Tax rates 2013-14
The following rates for 2013-14 apply from 1 July 2013.
|Taxable income||Tax on this income|
0 – $18,200
$18,201 – $37,000
19c for each $1 over $18,200
$37,001 – $80,000
$3,572 plus 32.5c for each $1 over $37,000
$80,001 – $180,000
$17,547 plus 37c for each $1 over $80,000
$180,001 and over
$54,547 plus 45c for each $1 over $180,000
The above rates do not include the Medicare levy of 1.5% (refer to Guide to Medicare levy for more information).
If you’re eligible for super guarantee contributions, at least every three months your employer must pay into your super account a minimum of 9.25% of your ordinary time earnings, up to the ‘maximum contribution base’. (Note: prior to 1 July 2013 the rate was 9%.) These contributions are in addition to your salary or wages.
Concessional contributions are sometimes called ‘before-tax contributions' because the contributor can usually claim an income tax deduction. They include:
- compulsory super guarantee contributions made by your employer
- salary sacrifice contributions
- any personal contributions you notify your fund you intend to claim as an income tax deduction.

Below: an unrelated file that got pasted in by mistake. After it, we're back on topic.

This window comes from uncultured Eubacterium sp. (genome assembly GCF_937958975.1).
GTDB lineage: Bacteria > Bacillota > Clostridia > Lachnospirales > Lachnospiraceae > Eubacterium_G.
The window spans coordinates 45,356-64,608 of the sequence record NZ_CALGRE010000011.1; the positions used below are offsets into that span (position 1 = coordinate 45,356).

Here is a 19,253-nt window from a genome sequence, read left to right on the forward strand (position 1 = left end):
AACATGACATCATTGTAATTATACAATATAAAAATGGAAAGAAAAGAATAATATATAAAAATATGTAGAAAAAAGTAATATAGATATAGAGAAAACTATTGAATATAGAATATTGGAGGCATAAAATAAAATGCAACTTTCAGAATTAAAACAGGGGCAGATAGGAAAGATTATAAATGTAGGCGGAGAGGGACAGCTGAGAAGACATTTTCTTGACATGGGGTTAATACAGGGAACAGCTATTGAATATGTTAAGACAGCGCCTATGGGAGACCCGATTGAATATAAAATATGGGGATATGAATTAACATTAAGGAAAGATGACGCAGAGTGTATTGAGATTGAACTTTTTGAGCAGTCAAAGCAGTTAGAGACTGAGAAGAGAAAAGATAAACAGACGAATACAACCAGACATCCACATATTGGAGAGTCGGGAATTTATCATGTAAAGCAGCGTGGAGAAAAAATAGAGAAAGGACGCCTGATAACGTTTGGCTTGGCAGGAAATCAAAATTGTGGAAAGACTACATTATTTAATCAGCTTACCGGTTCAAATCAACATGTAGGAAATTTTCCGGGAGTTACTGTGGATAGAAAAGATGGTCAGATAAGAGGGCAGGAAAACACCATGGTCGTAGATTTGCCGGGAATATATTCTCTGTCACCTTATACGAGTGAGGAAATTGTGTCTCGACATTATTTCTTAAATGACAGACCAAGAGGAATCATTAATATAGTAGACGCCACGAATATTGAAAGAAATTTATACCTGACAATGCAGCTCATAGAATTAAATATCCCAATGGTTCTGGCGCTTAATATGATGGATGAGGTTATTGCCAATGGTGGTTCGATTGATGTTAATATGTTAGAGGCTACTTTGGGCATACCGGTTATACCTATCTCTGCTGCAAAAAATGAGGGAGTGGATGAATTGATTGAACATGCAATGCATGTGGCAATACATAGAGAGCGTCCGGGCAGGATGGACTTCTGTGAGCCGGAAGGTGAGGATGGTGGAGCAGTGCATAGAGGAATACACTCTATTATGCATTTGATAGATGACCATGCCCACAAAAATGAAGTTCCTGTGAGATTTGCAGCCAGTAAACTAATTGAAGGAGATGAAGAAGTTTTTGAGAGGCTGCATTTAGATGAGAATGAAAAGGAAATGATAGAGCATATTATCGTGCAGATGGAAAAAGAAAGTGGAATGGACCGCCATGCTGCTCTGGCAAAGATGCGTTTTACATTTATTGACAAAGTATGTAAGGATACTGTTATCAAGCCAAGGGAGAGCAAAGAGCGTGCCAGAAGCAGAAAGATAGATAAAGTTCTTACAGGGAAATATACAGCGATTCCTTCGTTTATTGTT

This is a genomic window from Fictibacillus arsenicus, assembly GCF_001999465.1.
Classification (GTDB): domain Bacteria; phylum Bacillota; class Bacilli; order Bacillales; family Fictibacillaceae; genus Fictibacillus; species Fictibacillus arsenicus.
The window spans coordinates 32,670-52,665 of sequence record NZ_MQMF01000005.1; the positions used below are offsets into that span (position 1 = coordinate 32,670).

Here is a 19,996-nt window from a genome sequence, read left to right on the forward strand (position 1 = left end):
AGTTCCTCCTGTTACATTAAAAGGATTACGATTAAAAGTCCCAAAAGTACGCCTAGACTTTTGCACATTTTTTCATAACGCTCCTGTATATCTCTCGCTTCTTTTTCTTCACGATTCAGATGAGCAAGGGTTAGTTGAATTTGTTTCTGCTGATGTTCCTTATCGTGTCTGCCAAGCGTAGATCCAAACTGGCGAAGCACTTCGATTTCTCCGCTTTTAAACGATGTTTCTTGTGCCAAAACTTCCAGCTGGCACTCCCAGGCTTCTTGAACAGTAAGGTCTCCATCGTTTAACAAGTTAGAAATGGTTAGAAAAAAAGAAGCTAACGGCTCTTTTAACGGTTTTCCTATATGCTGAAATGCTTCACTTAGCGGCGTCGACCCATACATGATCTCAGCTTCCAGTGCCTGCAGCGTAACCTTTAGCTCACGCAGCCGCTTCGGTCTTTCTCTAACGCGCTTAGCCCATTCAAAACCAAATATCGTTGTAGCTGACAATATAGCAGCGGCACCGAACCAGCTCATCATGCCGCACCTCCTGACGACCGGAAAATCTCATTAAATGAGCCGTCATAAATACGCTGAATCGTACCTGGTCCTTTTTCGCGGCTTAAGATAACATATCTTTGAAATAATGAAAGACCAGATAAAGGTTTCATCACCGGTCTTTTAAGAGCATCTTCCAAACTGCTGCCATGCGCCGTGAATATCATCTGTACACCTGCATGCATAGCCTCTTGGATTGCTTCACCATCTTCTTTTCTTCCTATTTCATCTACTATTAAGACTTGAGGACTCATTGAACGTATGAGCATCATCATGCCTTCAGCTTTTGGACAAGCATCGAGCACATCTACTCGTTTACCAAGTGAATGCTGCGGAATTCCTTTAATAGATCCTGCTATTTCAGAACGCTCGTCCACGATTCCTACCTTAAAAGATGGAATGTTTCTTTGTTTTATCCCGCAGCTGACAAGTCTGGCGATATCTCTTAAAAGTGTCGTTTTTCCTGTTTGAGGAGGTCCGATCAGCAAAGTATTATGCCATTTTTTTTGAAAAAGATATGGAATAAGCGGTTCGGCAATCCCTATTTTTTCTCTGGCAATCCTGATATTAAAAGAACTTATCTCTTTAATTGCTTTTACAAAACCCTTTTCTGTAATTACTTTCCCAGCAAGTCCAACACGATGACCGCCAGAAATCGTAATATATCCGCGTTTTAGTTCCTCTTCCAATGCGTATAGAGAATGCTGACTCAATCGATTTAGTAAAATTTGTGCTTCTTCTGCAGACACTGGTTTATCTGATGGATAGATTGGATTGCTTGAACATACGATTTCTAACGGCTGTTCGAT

Concessional contributions are taxed 15% in the super fund.
For 2013-14 and later years, if you exceed your concessional contributions cap the excess contributions are included in your taxable income. You will receive a non-refundable tax offset equal to the 15% tax paid by your fund on this amount.
Non-concessional contributions are generally the after-tax contributions you make to a super fund. They include personal contributions you make from your after-tax pay. They aren’t usually taxed in the super fund, but if you exceed your non-concessional contributions cap a tax of 46.5% (47% from 2014-15) applies to the excess.
Your contributions caps
Concessional (general cap)
Tax on amounts over the cap
Included in your income tax return and taxed at your marginal rates.